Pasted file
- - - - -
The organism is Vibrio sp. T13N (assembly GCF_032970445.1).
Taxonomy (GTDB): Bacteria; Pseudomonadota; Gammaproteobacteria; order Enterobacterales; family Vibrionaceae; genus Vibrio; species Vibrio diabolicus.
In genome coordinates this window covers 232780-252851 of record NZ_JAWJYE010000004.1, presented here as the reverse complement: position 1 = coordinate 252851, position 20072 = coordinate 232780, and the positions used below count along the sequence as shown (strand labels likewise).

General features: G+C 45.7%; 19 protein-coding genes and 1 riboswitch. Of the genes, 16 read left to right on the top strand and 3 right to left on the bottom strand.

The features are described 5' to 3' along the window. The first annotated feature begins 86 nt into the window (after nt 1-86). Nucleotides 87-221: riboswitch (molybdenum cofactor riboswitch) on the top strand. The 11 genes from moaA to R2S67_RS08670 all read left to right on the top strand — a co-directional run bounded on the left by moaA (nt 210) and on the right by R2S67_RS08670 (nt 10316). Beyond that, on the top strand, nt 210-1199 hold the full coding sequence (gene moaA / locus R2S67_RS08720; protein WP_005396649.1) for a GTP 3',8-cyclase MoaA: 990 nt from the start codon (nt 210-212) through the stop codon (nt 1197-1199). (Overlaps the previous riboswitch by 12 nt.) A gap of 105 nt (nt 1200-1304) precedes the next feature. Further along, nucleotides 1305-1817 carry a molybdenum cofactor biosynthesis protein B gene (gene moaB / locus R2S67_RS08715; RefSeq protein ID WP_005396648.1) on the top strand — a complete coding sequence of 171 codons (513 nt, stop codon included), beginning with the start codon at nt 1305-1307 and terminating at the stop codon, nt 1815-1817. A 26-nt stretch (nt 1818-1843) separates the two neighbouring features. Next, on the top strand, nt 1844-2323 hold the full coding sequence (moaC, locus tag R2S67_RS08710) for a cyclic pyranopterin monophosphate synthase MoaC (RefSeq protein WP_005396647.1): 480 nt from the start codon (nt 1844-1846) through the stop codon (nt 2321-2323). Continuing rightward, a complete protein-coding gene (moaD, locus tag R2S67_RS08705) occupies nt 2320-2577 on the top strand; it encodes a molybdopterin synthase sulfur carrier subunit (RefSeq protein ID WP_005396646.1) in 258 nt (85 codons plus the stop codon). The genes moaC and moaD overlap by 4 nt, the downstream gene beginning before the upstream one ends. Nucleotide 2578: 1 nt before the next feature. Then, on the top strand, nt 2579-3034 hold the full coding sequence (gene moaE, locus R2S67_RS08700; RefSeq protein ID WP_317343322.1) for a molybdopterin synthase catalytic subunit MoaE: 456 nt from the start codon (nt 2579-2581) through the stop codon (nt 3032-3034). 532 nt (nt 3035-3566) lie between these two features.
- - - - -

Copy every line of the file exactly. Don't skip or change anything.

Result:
The organism is Vibrio sp. T13N (assembly GCF_032970445.1).
Taxonomy (GTDB): Bacteria; Pseudomonadota; Gammaproteobacteria; order Enterobacterales; family Vibrionaceae; genus Vibrio; species Vibrio diabolicus.
In genome coordinates this window covers 232780-252851 of record NZ_JAWJYE010000004.1, presented here as the reverse complement: position 1 = coordinate 252851, position 20072 = coordinate 232780, and the positions used below count along the sequence as shown (strand labels likewise).

General features: G+C 45.7%; 19 protein-coding genes and 1 riboswitch. Of the genes, 16 read left to right on the top strand and 3 right to left on the bottom strand.

The features are described 5' to 3' along the window. The first annotated feature begins 86 nt into the window (after nt 1-86). Nucleotides 87-221: riboswitch (molybdenum cofactor riboswitch) on the top strand. The 11 genes from moaA to R2S67_RS08670 all read left to right on the top strand — a co-directional run bounded on the left by moaA (nt 210) and on the right by R2S67_RS08670 (nt 10316). Beyond that, on the top strand, nt 210-1199 hold the full coding sequence (gene moaA / locus R2S67_RS08720; protein WP_005396649.1) for a GTP 3',8-cyclase MoaA: 990 nt from the start codon (nt 210-212) through the stop codon (nt 1197-1199). (Overlaps the previous riboswitch by 12 nt.) A gap of 105 nt (nt 1200-1304) precedes the next feature. Further along, nucleotides 1305-1817 carry a molybdenum cofactor biosynthesis protein B gene (gene moaB / locus R2S67_RS08715; RefSeq protein ID WP_005396648.1) on the top strand — a complete coding sequence of 171 codons (513 nt, stop codon included), beginning with the start codon at nt 1305-1307 and terminating at the stop codon, nt 1815-1817. A 26-nt stretch (nt 1818-1843) separates the two neighbouring features. Next, on the top strand, nt 1844-2323 hold the full coding sequence (moaC, locus tag R2S67_RS08710) for a cyclic pyranopterin monophosphate synthase MoaC (RefSeq protein WP_005396647.1): 480 nt from the start codon (nt 1844-1846) through the stop codon (nt 2321-2323). Continuing rightward, a complete protein-coding gene (moaD, locus tag R2S67_RS08705) occupies nt 2320-2577 on the top strand; it encodes a molybdopterin synthase sulfur carrier subunit (RefSeq protein ID WP_005396646.1) in 258 nt (85 codons plus the stop codon). The genes moaC and moaD overlap by 4 nt, the downstream gene beginning before the upstream one ends. Nucleotide 2578: 1 nt before the next feature. Then, on the top strand, nt 2579-3034 hold the full coding sequence (gene moaE, locus R2S67_RS08700; RefSeq protein ID WP_317343322.1) for a molybdopterin synthase catalytic subunit MoaE: 456 nt from the start codon (nt 2579-2581) through the stop codon (nt 3032-3034). 532 nt (nt 3035-3566) lie between these two features.